We’ve been following our iPhone trademark issue in the blogosphere closely and it’s been interesting to see the commentary from some posters suggesting that somehow Cisco either in the US or Europe didn’t meet the requirements to maintain the iPhone trademark. Our response is pretty simple: We have met all elements required by all authorities to maintain our mark. We’ve been pretty direct about the fact that we’ve been shipping the iPhone since last spring.
First, a very brief recap. Our property (the iPhone trademark) is being used without our permission. We filed suit to stop this. It is as simple as that.Now, to clarify some questions that are out there: 1) Has Cisco maintained its rights to the iPhone trademark? Cisco has used its iPhone trademark in all ways necessary to maintain it and keep it valid. We are not a litigious company, but we will act when our property is used without our permission.2) Cisco has been saying that this dispute with Apple wasn’t over money but over the desire to be more interoperable with Apple. What does that mean? Let’s be clear…this issue is about infringement on Cisco’s trademark. On interoperability, in general, we were asking for the two companies to work together to make our products and technologies more interoperable. Cisco has been a longtime proponent of interoperability within the high-tech industry for the benefit of the companies involved and, more importantly, the end-users of those products and technologies. Interoperability is important because, as we’ve said, we see the potential for convergence of the home phone, cell phone, work phone, and the PC as limitless and we see the network as the foundation for innovation that allows converged devices to deliver the services consumers want. Read More »
Cisco CEO and chairman John Chambers painted a compelling portrait today of the future connected home and the connected consumer at the 2007 Consumer Electronics Show in Las Vegas. In this future we will see the convergence of all forms of human expression across any device, anywhere at anytime, and that Cisco will be a dominant player in this market. To achieve this exciting future, Chambers insisted that siloed applications that now rule the home will be destroyed. Video will be the killer application. But it will converge with voice, data and mobility across the intelligent network. To succeed, this network and future environment must be open, simple for the consumer to use, safe and virtual (available anytime, anywhere, on any device). Read More »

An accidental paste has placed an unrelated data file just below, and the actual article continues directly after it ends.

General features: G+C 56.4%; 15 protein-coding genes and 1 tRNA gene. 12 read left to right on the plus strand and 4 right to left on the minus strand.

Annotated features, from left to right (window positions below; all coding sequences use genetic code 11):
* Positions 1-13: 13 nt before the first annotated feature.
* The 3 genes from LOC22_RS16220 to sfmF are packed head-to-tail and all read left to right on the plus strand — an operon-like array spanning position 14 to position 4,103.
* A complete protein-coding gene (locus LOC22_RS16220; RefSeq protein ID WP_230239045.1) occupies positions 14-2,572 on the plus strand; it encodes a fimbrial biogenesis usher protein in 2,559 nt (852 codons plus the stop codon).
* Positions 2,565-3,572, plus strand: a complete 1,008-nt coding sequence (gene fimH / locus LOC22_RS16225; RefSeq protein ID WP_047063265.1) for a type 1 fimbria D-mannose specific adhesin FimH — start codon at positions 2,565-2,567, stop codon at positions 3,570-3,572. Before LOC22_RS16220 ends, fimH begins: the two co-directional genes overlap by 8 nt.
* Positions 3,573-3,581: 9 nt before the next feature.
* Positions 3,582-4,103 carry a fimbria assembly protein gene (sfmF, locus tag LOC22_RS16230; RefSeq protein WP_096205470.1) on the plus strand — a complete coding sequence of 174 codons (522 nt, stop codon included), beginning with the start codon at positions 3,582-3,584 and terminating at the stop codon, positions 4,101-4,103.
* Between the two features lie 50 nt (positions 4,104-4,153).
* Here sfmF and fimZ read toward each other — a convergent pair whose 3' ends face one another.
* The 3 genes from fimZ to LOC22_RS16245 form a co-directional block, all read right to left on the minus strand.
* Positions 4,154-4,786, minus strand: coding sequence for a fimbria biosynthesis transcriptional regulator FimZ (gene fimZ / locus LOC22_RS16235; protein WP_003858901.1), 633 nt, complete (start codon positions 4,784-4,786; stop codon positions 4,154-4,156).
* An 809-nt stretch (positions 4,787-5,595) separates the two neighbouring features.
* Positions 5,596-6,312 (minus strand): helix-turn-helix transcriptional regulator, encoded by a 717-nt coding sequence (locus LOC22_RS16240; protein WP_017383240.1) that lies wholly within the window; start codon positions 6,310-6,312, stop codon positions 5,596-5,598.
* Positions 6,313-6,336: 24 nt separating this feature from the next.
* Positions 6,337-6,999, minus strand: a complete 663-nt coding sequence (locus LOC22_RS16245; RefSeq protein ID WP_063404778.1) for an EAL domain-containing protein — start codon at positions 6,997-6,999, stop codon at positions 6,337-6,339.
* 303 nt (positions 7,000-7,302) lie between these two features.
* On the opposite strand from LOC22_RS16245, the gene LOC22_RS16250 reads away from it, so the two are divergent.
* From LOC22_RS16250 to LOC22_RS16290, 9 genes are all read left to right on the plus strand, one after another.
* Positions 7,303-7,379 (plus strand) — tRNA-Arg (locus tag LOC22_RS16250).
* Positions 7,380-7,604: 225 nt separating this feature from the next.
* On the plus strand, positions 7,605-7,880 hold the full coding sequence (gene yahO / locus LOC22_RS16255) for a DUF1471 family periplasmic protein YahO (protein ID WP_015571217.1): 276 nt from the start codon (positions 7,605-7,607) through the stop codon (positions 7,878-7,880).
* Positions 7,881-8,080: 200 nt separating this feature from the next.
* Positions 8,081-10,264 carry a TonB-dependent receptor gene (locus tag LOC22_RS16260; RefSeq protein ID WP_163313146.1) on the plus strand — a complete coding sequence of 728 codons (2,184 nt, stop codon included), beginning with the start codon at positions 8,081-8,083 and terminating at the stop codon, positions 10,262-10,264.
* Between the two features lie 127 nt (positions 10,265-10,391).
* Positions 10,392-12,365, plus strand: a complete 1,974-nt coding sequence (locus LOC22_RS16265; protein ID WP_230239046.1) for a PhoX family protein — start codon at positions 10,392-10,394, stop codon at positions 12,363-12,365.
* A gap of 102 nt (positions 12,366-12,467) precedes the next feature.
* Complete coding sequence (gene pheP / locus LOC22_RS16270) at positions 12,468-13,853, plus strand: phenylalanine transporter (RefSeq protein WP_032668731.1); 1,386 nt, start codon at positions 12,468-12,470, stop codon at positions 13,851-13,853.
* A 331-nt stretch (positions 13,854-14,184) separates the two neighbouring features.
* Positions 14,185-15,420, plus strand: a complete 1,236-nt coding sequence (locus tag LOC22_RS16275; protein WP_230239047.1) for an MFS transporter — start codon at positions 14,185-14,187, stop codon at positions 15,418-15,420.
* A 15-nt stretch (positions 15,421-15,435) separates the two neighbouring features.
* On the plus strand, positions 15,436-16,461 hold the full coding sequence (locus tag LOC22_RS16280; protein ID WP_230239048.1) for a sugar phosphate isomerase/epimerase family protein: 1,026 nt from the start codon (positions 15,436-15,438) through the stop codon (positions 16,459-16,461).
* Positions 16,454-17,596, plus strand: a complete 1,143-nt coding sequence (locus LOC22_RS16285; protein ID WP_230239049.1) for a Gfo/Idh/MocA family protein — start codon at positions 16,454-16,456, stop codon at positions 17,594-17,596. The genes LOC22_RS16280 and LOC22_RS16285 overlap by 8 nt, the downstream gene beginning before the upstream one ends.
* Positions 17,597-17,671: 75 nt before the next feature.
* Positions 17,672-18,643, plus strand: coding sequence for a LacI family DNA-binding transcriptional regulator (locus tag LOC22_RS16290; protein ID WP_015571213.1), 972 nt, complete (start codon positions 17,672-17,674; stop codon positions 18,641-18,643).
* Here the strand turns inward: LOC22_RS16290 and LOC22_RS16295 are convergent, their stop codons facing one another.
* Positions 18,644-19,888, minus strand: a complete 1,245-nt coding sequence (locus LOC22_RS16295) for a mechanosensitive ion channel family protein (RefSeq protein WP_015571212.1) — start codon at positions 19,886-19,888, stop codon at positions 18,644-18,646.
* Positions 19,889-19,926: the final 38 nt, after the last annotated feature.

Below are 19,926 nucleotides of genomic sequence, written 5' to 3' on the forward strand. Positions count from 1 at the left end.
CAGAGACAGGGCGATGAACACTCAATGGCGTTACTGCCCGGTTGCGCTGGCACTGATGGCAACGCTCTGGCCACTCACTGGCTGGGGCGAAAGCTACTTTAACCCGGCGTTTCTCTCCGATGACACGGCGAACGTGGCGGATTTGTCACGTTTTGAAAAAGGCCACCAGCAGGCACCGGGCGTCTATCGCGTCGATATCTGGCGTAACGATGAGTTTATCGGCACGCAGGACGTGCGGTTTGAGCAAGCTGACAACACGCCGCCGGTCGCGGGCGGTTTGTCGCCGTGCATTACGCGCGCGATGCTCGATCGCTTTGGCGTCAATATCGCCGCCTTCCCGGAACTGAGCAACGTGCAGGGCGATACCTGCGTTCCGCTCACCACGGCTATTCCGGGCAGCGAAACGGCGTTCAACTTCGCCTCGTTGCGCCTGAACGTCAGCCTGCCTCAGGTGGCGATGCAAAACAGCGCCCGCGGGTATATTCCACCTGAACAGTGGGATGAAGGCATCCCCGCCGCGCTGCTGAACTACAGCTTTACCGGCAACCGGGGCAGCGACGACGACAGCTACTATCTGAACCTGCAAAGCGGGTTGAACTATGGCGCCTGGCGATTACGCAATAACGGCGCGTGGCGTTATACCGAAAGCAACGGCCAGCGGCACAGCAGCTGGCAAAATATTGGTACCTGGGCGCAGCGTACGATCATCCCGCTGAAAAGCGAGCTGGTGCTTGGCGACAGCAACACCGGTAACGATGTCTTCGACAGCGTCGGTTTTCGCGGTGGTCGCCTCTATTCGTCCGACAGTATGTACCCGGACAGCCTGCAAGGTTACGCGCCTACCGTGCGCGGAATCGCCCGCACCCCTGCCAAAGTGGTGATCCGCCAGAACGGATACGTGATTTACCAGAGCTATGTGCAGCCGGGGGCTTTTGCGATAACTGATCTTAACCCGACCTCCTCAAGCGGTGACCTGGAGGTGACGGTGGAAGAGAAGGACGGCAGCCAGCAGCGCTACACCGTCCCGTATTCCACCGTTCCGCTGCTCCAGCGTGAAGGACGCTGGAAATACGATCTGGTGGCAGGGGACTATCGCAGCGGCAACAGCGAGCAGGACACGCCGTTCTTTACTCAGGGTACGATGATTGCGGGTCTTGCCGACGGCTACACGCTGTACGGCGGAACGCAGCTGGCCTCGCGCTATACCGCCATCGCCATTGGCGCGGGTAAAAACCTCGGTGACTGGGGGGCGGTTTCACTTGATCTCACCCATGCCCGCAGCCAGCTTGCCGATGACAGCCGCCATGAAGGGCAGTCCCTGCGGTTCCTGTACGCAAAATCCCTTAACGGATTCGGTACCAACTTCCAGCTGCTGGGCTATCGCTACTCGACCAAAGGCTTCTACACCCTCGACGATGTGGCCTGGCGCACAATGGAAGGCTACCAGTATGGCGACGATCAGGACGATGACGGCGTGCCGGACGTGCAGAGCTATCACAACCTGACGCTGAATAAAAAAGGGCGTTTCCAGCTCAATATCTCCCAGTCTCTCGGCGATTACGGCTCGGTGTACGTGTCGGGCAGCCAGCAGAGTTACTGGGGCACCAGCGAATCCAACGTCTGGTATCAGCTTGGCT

Scientific Atlanta, a Cisco company, will be much in evidence at the 2007 Consumer Electronics Show in Las Vegas. Scientific Atlanta gear will be a key part of The Connected Home, Cisco’s evolving vision to provider consumers at home access to all types of content (premium video, photos, music, data, voice and home video) on televisions, personal computers, cell phones and mobile devices. Scientific Atlanta will also demonstrate Direct to Disc. This product concept will enable consumers to purchase on-demand video, music or software from their service provider and then--using Scientific Atlanta’s DVR with built-in DVD set-top--record the content to a disc. Read More »
Extending the power of presence technology to mobile IP phones, two of the new seven iPhones that Linksys introduced today at CES integrate popular communication clients, Skype and Yahoo! Messenger with Voice, into the handset. These new iPhones allow you to see when friends or family are online and ready to receive a call. What’s more, these client-enabled iPhones free you from having to sit at your PC to talk and also free you from having to keep the PC always-on to make calls over the Internet. In addition to enabling mobility and voice calls, the Dual-Mode Cordless Phone for Yahoo! Messenger with Voice allows access to Yahoo information services. Skip hunting for the phone book or returning to your computer to search for a phone number. Do it from the phone and also check weather forecasts directly from the phone’s display.
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